Roadrunner

I have written a few times before on here about Anthony Bourdain’s life and his work. He was a line cook until he got really lucky and wrote his way to the top of the news, entertainment, travel, and culinary circles. I have called his writing “poetry with a serrated edge.” As I became more and more familiar with his work both in television and print, I quickly realized that his artistic voice was one of the most intelligent I had ever heard. I watched and read everything he was in. I watched and read what he had mentioned to be his inspirations. I even managed to secure an autographed copy of his last cookbook before his death. Needless to say, I’m a big fan.

When I learned about the inevitable documentary that I was certain would be made about his life after his death, I was excited but also afraid. I was afraid of one of my literary heroes being portrayed not as a monster, but as a man who lived a life of unspeakable pain with no relief in sight. During the two-hour run time of the Morgan Neville documentary, my conclusion was simple. Anthony Bourdain was a genius who had traveled over 660,000 miles (the equivalent of circumventing the globe twenty-six times) in search for purpose.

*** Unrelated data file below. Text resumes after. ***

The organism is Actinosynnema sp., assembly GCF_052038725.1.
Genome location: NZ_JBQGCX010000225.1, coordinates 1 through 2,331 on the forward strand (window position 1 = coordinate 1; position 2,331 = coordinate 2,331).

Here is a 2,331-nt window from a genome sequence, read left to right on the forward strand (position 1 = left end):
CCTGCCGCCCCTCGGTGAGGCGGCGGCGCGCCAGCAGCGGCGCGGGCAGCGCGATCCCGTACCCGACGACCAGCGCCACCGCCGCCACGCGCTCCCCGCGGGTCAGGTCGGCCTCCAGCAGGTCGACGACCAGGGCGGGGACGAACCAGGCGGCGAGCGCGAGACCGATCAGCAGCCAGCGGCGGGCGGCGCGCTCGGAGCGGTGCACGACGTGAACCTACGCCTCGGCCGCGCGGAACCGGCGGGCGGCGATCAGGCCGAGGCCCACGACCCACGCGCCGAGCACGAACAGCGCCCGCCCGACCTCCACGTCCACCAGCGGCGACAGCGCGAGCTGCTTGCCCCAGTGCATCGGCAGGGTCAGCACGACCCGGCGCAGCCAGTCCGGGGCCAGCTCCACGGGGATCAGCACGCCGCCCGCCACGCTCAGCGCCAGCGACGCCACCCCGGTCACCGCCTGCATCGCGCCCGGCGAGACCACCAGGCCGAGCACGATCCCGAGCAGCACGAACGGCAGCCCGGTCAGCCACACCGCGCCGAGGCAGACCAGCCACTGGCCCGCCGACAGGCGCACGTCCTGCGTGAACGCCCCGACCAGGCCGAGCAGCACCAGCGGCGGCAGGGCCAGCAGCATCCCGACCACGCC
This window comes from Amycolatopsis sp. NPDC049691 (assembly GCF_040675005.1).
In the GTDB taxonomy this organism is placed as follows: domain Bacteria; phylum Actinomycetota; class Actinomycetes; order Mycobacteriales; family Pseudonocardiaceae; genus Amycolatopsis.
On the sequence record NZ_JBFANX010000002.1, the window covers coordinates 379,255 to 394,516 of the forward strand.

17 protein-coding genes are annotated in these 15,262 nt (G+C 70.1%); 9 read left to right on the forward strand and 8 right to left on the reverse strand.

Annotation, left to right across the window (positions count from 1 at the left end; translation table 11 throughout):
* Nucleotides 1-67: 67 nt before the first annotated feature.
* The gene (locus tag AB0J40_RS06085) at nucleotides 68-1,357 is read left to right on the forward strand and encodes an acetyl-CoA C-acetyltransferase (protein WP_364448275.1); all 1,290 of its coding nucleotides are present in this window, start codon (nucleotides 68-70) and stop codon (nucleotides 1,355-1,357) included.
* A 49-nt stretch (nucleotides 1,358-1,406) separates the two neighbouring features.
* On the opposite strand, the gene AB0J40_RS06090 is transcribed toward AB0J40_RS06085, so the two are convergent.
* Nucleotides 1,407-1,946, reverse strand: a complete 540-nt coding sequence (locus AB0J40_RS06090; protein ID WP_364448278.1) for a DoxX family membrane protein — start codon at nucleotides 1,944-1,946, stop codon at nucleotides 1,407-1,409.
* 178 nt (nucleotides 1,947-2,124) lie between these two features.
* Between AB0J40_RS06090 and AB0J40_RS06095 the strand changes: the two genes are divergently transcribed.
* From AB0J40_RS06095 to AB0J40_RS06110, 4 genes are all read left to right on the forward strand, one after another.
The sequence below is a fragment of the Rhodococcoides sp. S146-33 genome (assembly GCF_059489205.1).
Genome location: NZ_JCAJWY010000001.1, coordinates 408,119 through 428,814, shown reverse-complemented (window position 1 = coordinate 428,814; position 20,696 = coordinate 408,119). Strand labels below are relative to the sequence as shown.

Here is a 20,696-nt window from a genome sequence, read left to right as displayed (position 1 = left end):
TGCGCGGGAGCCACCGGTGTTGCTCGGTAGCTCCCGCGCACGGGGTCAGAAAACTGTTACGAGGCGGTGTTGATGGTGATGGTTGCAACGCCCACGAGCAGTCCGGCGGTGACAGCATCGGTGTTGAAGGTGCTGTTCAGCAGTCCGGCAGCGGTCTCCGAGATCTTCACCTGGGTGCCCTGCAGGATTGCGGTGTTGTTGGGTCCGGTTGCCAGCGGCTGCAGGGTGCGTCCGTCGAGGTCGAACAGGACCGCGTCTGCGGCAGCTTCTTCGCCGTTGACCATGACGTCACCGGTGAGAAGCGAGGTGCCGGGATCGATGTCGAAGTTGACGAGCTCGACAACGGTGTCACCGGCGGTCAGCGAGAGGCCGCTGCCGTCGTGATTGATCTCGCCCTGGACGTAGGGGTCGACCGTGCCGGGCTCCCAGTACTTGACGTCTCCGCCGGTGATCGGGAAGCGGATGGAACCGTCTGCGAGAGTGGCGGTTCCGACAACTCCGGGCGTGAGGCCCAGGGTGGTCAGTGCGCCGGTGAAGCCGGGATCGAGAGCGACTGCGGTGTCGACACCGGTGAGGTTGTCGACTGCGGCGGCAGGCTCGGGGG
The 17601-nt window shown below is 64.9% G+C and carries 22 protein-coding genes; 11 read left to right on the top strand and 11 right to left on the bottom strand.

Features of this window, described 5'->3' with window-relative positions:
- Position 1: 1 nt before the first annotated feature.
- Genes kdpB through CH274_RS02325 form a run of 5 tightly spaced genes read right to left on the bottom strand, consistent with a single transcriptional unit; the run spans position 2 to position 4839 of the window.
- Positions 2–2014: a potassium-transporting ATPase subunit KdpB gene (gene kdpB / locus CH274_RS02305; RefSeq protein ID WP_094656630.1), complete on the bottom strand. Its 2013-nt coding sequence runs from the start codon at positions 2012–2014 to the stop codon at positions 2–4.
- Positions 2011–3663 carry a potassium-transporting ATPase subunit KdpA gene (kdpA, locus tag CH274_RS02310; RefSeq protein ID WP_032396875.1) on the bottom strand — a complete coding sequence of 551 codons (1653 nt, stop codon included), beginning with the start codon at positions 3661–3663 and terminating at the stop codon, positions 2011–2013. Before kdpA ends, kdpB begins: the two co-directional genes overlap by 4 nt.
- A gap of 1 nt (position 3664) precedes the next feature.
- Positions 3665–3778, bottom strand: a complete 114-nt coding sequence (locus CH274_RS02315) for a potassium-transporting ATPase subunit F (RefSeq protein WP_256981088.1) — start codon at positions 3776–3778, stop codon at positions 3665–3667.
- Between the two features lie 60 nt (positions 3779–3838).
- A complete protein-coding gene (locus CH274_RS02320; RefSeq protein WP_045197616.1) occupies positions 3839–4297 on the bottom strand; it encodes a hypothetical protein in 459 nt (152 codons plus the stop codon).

He was a man who would become obsessed with pretty much anything and everything that held his attention. He was a loving father even though he traveled over 200 days a year. He was painfully shy and awkward. He was an enigma; and every one of his fellow friends, chefs, journalists, family members and film crew shared their memories in a way that would be considered as unapologetic as Bourdain himself.

I recently came across somewhat of a controversy that the director used AI (Artificial Intelligence) to digitally recreated his voice for three lines in the film as part of the VoiceOver narration. I can see and understand why this can be seen as downright creepy and unethical. However, the lines that were digitally created were from emails that he had written to colleagues and friends. Again, I can understand the questionable judgement here on the side of the director, but at least he didn’t (as far as I know) digitally put words in the mouth of a ghost that were never there before.

Whether you’re familiar with Anthony Bourdain or not, I would highly recommend this documentary as a very intimate look inside the life of one of the most unique and unabashed people of the last twenty years.

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